- California: Wildfires, transportation, energy and utility upgrades.
- Texas: Hurricanes, energy, utility and other infrastructure upgrades.
- New York: Residential and infrastructure updates.
- Illinois: Companies moving to the Chicago area.
Where HVAC Technicians Will Be in High Demand in the Future
Projections Central, who develops long-term occupational projections, forecasts these states to have the highest demand for technicians by 2028:
- Utah, 31.1%
- Colorado, 29.7%
- Nevada, 27.9%
- Arizona, 21.4%
- Iowa, Oregon and Montana, 18.5%
- Arkansas, 16.3%
- Florida, 16.2%
- South Carolina, 16%
- Texas, 15.9%
- Idaho, 15.7%
- Washington, 15.6%
- North Carolina, 15.5%
- Tennessee, 15.2%
- Wyoming, 14.3%
- Nebraska, 13.9%
- Indiana, 13.8%
- North Dakota, 13.8%
Here’s where the highest number of new positions during that time frame are anticipated to be:
- Florida, 5,420
- Texas, 5,530
- California, 4,100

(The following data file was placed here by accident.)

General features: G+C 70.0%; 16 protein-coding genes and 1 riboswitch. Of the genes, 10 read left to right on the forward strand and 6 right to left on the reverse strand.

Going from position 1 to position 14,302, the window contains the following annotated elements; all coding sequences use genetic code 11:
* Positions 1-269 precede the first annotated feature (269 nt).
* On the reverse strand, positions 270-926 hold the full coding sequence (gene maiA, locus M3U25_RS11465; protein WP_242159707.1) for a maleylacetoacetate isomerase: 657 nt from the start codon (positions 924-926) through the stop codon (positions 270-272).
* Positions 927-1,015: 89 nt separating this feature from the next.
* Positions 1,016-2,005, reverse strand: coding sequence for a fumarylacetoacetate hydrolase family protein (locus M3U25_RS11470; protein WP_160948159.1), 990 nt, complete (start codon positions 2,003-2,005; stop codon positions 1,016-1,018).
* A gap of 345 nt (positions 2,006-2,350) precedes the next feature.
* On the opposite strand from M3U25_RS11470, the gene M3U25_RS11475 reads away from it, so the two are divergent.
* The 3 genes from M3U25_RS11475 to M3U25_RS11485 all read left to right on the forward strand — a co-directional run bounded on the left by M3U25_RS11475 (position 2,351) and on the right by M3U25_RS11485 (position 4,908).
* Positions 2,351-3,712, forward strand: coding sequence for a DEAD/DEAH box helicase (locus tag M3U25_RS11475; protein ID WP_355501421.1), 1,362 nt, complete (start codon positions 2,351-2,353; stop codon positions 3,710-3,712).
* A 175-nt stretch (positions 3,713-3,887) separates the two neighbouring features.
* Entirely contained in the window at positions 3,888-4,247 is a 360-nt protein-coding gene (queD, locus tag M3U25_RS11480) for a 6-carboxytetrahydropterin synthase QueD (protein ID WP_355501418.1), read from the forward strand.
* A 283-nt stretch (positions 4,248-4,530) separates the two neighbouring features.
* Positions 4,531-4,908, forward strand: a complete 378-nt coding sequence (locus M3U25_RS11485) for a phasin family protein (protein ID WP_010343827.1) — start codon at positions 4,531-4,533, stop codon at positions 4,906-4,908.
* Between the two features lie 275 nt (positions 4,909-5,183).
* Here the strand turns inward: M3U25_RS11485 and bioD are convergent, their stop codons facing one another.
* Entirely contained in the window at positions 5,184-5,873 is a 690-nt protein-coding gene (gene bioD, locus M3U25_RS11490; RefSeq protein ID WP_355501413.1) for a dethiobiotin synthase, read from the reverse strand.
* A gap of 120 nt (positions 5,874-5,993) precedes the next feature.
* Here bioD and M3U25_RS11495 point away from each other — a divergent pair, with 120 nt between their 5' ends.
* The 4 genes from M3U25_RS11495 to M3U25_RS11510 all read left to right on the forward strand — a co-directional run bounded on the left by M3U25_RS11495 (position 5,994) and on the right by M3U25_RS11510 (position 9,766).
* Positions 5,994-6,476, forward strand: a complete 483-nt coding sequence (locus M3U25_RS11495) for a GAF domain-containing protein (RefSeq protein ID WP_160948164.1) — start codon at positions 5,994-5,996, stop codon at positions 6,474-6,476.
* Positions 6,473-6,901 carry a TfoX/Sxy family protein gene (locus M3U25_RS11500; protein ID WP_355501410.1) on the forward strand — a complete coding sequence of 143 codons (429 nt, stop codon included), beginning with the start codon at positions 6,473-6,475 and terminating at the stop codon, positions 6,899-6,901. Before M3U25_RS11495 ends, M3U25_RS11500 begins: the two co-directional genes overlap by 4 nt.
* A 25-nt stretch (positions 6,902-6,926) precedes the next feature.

- North Carolina, 2,510
- New York, 2,290
- Colorado, 2,000
- Ohio, 1,550
- Pennsylvania, 1,510
- Virginia, 1,500
- Tennessee, 1,360
- Washington, 1,290
- Georgia, 1,270
- New Jersey, 1,170
- Utah, 1,170
- South Carolina, 1,1060
- Indiana, 940
- Maryland, 820
- Missouri and Arizona, 810
- Michigan, 780
Weather and economic improvement is anticipated to fuel increases in these states, according to hvacclasses.org.
Engineer Your HVAC Career with Franklin's Heating & Air Conditioning, Inc
HVAC technicians remain in demand across the country and in Oxford. To discover more about our openings, go to our careers page or call us at 662-281-1231 today!